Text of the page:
Naaman is really ticked off. He comes all this way, to be treated like this? He's given these foolish instructions. The Jordan? Why, there are cleaner waters back in his homeland. And go in and out seven times? It's pure superstition, foolishness. It can make us recall Jesus' words: "I thank you, Father, because you have hidden these things from the wise and revealed them to the little ones."

Naaman is ready to quit and go home. Only his servants' street smarts save him: You cam this far, why not do this last little thing even if it seems so foolish?

And then there is the grateful leper in Luke's story.

We've heard the story of the 'good Samaritan' so often, we need to remind ourselves of the way the Jewish people thought of the Samaritans. They were the dregs. They were apostates and heretics, scorned by any self-respecting Jew. And the man was a leper besides: you went way out of your way not to come into contact with this foul being ringing his bell to alert you to his situation.

Someone has made an interesting side observation on the story. There was one Samaritan among the ten -- so the others must have been Israelites. The story takes place 'on the border of Samaria and Galilee.' Among lepers and outcasts apparently Jews and Samaritans had no difficulty hanging out together. When you're at the bottom of the barrel, the lowest of the low in society, all the phony class distinctions fall away.

And Jesus makes no distinction with his gifts. In fact he singles out for praise precisely the one who would be scorned by the upright.

To get the full meaning of what is going on here we need to recall a third passage, not in today's liturgy. It contains a reference to our man Naaman.

It was that dramatic day when Jesus first entered the synagogue in Capernaum and declared his mission. "The Spirit of the Lord is upon me, to bring sight to the blind and liberation to the captive. The poor will have the good news proclaimed to them."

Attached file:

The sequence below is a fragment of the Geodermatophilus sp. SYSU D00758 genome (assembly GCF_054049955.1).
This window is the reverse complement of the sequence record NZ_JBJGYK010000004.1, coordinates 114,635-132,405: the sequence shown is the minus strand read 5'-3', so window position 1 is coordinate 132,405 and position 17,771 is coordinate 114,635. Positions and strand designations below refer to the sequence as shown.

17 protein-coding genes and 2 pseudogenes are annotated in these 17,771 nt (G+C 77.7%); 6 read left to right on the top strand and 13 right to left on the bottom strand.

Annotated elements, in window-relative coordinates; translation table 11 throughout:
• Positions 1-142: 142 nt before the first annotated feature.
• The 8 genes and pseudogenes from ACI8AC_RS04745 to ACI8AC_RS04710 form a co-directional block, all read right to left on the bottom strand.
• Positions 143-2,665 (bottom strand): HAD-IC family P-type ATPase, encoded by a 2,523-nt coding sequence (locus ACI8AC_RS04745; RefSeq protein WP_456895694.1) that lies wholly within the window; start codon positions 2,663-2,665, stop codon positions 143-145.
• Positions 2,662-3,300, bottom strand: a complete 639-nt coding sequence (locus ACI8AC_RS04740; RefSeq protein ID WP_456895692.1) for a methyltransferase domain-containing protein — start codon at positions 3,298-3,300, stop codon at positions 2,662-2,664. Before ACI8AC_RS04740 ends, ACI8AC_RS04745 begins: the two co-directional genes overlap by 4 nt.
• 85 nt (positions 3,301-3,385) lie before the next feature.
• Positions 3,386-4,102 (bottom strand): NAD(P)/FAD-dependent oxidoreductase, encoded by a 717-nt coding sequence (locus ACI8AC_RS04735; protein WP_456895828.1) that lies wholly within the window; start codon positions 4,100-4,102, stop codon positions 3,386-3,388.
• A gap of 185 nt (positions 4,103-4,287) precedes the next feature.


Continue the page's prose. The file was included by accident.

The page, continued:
We've been struck so often at the grandeur of his vision that we might forget what happened when he declared it.

The hearers in the synagogue asked him to perform for them the miracles he was performing elsewhere. And Jesus reminded them that in the time of Elijah there were many widows in Israel he might have cared for but instead he cared for a pagan widow from Sidon; and in the time of Elisha there were many lepers in Israel -- but Elisha cured the pagan Naaman.

And what happened? The people were so enraged at what Jesus was saying that they drove him out of the synagogue and threatened to kill him. He was reminding them that God's gift of liberation is offered to the outsiders. And they couldn't deal with that. God bestows gifts freely, according to God's mercy. They don't want to hear that. They believed that they earned justification by doing all the right things: keeping the Law and being ritually pure -- we might say "going to Mass".

So it turns out that the readings are indeed about giving thanks -- but much more importantly, they are dealing with a deeper reality: who we are and who God is.

I asked earlier: who is Naaman? Who is the Samaritan? Who is the leper?

And the real answer is that we are Naaman. You and I are the Samaritan. The lepers. The outsiders , the aliens, on whom the Lord has bestowed the gift of faith and healing without any merit on our part. Paul tells us "You were once aliens, you were once in darkness, and God has brought you into marvelous light." Not because of any good thing we had done. John tells us it isn't because we first loved God. No, God first loved us. At one time we were 'no people' and God chose in God's mercy to make us 'My people.'

It is by God's grace that we are what we are.

We have died with Christ in Baptism and we continue to die with him each time we put aside our ego and live for our neighbor. And Paul reminds Timothy of a hymn that was already circulating in the community of those first Christians. If we have died with him we shall surely also live with him.

The word of the Lord is not chained. When it goes forth it does not return until it has accomplished what it was sent to accomplish.

Even for those the world considers foolish. And those whom 'good Christians' might be inclined to see as unclean.